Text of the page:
Using a Touchscreen Keyboard Could Lead to Shoulder Pain, Study Suggests
Reaching for a lightweight tablet computer can save time and energy, but using a tablet to type may not be great for your shoulder muscles, according to a new study from Northern Illinois University.
The study, which examined 19 people (ten men and nine women) in their mid-twenties, asked participants to type passages from Grimm’s Fairy Tales for five minutes. The process was performed on a touchscreen (like a tablet computer screen) and then on a somewhat more traditional notebook keyboard. Electrodes then recorded muscle activity in the subjects’ forearms and shoulders, while a force platform placed underneath the keyboards measured keystroke impact.
There were several findings. First, participants were able to type much faster on a traditional keyboard (63 words per minute) than a touchscreen keyboard (25 words per minute). Participants were also substantially more accurate in their typing on a traditional keyboard than on a touchscreen.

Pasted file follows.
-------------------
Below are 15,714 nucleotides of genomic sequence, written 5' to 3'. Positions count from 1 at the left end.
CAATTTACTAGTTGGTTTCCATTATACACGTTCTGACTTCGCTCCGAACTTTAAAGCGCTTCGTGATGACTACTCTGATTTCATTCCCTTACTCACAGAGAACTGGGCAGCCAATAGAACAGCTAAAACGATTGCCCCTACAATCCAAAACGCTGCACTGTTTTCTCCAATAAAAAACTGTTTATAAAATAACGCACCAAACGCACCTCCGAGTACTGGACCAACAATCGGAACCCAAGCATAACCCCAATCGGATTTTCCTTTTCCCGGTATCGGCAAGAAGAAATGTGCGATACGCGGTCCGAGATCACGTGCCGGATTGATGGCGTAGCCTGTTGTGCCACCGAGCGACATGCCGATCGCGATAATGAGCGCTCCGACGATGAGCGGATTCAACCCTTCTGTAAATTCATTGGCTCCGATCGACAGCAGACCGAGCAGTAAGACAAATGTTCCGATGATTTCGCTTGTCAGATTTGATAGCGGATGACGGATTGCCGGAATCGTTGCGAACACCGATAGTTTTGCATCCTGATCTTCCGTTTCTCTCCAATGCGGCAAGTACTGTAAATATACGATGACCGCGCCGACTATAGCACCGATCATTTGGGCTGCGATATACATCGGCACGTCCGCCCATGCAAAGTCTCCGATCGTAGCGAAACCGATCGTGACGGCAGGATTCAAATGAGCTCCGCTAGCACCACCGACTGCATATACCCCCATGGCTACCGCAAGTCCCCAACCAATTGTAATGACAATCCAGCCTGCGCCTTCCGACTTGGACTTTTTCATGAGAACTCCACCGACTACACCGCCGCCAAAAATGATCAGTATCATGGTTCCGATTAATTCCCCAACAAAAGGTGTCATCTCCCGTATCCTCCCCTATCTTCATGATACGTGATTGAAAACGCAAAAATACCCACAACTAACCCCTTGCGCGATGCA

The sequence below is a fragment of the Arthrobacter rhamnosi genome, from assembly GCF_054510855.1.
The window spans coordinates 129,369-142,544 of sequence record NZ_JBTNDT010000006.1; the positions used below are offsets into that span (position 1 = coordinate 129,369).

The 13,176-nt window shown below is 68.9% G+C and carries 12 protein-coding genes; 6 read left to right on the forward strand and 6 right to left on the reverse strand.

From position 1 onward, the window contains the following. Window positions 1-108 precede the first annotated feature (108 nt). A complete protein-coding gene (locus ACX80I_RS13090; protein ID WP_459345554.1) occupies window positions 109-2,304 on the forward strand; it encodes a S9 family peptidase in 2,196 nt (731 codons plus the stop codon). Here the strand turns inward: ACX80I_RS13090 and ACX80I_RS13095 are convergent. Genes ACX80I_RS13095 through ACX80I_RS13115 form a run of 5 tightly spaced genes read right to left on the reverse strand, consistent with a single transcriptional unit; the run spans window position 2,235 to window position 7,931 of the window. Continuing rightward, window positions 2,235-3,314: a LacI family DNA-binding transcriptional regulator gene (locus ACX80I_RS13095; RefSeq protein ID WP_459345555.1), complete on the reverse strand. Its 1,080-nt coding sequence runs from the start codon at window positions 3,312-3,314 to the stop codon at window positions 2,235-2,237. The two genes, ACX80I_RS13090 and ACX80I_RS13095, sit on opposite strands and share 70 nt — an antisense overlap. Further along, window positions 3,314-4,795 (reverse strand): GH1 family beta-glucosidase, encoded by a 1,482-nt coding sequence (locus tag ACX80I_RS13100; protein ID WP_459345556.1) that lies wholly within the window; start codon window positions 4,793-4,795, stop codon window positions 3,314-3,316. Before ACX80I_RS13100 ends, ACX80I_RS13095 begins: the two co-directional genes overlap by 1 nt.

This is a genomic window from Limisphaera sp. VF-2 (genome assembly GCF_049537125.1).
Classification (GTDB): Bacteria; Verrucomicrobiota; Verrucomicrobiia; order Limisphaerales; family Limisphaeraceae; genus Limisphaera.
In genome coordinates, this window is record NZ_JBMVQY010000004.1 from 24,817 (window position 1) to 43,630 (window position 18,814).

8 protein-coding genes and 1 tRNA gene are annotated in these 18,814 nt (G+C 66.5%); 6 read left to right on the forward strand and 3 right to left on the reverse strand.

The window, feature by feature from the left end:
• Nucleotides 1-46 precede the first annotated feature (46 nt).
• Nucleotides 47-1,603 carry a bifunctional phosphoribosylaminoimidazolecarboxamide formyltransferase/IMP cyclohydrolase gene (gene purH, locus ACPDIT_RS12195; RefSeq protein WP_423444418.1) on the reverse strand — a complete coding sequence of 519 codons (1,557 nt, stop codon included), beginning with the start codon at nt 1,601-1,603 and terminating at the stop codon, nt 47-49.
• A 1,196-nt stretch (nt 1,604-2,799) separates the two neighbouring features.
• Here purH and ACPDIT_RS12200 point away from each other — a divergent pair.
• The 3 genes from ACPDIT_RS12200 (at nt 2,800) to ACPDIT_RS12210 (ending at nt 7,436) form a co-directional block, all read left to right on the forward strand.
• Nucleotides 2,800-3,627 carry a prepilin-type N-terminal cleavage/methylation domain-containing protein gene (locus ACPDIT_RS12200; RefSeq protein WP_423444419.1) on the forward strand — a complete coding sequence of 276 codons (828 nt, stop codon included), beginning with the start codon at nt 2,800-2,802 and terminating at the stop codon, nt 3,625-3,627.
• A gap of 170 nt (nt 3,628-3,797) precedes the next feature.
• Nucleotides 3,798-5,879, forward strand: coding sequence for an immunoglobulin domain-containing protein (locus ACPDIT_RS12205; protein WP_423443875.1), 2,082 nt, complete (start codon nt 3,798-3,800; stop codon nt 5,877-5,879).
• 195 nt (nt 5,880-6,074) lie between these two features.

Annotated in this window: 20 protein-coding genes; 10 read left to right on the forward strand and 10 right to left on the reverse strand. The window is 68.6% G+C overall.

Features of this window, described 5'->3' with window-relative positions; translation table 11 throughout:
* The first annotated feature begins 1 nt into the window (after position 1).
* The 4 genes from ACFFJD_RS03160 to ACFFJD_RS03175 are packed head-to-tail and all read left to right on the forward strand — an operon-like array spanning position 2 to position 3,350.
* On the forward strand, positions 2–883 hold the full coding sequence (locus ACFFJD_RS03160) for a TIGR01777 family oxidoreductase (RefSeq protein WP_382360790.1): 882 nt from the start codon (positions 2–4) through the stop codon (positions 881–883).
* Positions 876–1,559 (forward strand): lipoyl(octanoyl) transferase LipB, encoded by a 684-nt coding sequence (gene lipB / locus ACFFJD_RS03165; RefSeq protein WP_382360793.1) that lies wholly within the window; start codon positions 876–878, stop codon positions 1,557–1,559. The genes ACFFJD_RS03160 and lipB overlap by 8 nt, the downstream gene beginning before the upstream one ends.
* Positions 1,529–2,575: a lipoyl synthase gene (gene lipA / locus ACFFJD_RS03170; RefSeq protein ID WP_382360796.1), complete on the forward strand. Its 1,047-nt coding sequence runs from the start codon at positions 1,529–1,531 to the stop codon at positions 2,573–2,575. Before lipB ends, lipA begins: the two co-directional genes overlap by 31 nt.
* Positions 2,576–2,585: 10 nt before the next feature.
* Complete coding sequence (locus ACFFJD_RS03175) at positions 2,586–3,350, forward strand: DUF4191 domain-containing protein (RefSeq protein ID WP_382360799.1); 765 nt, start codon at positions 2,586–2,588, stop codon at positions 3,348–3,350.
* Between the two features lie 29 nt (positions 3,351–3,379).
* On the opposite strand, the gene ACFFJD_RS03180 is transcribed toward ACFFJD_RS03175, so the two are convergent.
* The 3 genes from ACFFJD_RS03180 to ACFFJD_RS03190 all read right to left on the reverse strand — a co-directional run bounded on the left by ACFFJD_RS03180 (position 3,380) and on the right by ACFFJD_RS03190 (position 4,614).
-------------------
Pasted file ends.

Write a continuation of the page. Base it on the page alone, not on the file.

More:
Perhaps most important, the study showed that muscle activity in the trapezius muscles — which support the shoulders and arms — was more intense when participants used the touchscreen keyboard. The researchers behind the study said that, over time, this could present significant muscle discomfort and strain in the shoulders. It’s believed that people ‘float’ their hands and forearms more when typing on a virtual keyboard, causing the trapezius muscles to work harder.
The study, which was partially funded by major computer manufacturer Hewlett-Packard, can be read in detail in the November 2014 issue of Applied Ergonomics.
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